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Liverpool School of Tropical Medicine (LSTM)'s Dr. Maxine Caws is co-lead investigator on an advanced genetics study published in Nature Genetics, which has shown that a virulent strain of tuberculosis (TB) has adapted to transmit among young adults in Ho Chi Minh City, Vietnam.
The authors sequenced over 1,500 TB bacteria from patients and showed the strain known as Beijing lineage, was responsible for 60 percent of TB cases in the city, and 60% of those diagnosed in younger people. The authors went on to identify a gene in the bacteria which is under positive selection - certain changes in this gene appear to be favourable to the bacteria's survival- and may be responsible for this enhanced virulence.
Caws said, "The global health community has set an ambitious goal to reduce TB deaths by 95 percent and to cut new cases by 90 percent by 2035, known as the END TB strategy. To achieve this goal, we need better tools to diagnose, treat and, most importantly, prevent TB disease. The current vaccine for TB, the BCG vaccine, is a weak vaccine and does not completely protect people against TB. This study contributes important information to our understanding of how the TB bacteria is adapting to changes in human populations and how it interacts with our immune system to help us design better strategies to eliminate TB."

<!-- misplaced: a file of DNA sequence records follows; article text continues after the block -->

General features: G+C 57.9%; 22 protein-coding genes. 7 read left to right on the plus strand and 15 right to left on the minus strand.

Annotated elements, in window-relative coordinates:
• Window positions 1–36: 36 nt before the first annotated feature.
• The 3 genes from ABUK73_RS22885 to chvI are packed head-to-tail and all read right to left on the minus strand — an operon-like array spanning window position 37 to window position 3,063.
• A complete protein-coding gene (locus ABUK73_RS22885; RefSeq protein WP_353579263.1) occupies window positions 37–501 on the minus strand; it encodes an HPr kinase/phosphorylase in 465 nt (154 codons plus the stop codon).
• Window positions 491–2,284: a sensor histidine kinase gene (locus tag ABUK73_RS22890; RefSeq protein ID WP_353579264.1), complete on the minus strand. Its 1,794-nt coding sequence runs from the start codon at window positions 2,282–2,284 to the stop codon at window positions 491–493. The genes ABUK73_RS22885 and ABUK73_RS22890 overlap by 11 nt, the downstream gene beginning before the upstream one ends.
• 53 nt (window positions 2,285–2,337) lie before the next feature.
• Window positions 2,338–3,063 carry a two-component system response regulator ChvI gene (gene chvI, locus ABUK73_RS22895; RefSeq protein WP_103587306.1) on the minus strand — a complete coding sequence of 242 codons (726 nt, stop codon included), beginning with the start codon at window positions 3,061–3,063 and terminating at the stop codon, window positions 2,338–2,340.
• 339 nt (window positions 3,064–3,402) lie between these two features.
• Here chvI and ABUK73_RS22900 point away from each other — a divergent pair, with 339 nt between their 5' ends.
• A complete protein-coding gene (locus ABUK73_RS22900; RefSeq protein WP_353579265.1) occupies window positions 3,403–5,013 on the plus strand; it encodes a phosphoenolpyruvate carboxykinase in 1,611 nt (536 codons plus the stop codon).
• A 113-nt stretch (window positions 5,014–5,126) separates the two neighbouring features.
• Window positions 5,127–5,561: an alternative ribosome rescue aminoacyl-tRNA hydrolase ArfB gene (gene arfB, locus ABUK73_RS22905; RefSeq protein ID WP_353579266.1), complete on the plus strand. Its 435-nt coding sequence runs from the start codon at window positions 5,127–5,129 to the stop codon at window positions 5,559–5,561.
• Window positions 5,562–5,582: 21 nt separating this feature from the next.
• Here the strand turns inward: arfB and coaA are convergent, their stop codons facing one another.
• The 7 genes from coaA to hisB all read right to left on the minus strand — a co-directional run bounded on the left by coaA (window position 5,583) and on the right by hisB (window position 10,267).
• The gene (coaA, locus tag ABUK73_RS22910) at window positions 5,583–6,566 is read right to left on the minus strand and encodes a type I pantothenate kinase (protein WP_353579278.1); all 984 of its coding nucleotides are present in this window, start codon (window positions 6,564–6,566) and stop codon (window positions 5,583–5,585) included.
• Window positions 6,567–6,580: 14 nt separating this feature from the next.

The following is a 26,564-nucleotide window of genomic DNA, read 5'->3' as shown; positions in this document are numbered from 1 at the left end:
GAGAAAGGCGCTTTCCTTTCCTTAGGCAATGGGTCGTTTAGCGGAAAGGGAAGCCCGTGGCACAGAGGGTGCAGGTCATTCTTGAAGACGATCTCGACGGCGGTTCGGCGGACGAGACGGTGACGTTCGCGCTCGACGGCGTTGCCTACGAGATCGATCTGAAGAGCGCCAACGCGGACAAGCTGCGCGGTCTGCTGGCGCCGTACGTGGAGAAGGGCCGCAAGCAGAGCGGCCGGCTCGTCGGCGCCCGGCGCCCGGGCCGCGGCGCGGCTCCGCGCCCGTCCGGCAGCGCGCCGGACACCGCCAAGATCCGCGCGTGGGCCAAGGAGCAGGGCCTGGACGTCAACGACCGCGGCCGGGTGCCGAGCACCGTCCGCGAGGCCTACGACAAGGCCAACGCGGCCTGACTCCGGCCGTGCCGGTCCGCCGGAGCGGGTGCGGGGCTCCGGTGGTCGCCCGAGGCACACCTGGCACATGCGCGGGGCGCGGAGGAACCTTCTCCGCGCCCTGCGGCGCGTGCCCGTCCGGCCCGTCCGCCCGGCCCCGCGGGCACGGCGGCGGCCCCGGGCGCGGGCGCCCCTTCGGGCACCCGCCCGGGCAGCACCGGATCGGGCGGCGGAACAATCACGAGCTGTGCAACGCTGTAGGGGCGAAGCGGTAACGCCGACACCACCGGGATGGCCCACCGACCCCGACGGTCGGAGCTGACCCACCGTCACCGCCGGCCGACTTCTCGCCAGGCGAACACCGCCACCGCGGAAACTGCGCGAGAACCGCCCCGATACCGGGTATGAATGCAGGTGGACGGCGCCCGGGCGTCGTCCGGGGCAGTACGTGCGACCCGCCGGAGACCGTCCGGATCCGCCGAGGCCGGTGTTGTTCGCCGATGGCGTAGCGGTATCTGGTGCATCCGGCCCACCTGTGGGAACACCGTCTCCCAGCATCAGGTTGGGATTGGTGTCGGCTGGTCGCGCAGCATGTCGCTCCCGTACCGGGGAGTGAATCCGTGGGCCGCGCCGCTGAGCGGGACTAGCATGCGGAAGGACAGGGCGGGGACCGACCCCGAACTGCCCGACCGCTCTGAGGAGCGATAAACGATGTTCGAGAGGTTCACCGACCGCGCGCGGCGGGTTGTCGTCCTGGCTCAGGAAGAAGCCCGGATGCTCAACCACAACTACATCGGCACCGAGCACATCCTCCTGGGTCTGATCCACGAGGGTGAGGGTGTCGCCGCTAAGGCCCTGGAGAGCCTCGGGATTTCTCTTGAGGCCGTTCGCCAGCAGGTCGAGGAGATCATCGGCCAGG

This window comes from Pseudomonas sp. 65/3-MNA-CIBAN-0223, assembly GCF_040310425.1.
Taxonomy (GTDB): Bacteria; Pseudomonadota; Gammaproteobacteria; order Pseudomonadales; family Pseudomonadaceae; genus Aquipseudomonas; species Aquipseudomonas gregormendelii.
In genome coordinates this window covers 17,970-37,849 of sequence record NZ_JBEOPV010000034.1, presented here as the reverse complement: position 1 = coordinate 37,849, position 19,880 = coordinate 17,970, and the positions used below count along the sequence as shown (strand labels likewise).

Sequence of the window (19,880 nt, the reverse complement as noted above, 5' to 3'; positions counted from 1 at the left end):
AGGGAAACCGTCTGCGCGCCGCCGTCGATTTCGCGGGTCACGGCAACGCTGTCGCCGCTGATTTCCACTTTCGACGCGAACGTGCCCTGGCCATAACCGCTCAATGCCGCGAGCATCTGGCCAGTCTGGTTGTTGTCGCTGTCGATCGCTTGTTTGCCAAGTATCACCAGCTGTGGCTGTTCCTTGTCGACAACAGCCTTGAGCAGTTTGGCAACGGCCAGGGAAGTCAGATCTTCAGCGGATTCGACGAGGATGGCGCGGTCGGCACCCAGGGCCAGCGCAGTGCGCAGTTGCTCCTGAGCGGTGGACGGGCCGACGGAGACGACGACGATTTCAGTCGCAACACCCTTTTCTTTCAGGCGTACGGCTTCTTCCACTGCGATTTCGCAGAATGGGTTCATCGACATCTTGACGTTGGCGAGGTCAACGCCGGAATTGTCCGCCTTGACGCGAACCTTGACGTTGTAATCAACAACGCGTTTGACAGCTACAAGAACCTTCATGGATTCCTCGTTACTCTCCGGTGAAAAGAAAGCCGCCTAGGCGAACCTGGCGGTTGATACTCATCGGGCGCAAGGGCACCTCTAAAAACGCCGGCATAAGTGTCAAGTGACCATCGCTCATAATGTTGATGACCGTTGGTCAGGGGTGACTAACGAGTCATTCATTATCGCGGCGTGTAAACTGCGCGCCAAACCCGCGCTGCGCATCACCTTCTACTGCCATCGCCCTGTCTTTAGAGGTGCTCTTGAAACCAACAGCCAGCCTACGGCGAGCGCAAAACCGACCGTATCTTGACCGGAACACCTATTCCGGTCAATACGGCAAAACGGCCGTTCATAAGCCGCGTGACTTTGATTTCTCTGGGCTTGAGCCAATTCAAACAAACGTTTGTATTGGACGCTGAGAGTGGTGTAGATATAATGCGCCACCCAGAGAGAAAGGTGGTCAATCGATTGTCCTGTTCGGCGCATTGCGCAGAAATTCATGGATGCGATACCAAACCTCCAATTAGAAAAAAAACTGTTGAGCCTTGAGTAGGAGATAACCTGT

TB is the leading cause of death globally from a single infectious agent, Mycobacterium tuberculosis, that typically affects the lungs, but can also infect other sites of the body. There are 10 million new cases and almost two million deaths each year from TB. Several antibiotics are used to treat TB, however treatment takes place over at least six months and requires no fewer than four drugs to which the bacteria is not resistant. The emergence and spread of drug-resistant TB bacteria is a considerable threat to global health. Vietnam is one of the WHO High Burden Countries for TB and multi drug-resistant TB, and in 2016 there were an estimated 126,000 new cases and 13,850 deaths from TB in the South East Asian country.
First author on the paper, associate professor Kathryn Holt from the University of Melbourne's Bio21 Molecular Science and Biotechnology Institute, said the study shows that the Beijing lineage of TB bacteria spreads more easily from person-to-person than other strains of the bacteria. She said: "Contact tracing, which is looking for early signs of TB infection in people who have been in close contact with TB patients, and treating them before they can spread the disease further, is an important part of TB control, but it takes a lot of resources.
All TB patients have the potential to transmit the TB bacteria to others when they cough, but our data indicates this is more likely to result in new disease cases if the infection is caused by the Beijing lineage. In setting with limited resource, it would make sense to prioritize contact tracing for Beijing lineage TB cases."
The study was funded by the National Health and Medical Research Council in Australia, A-STAR Singapore and Wellcome Trust UK.
Source: Liverpool School of Tropical Medicine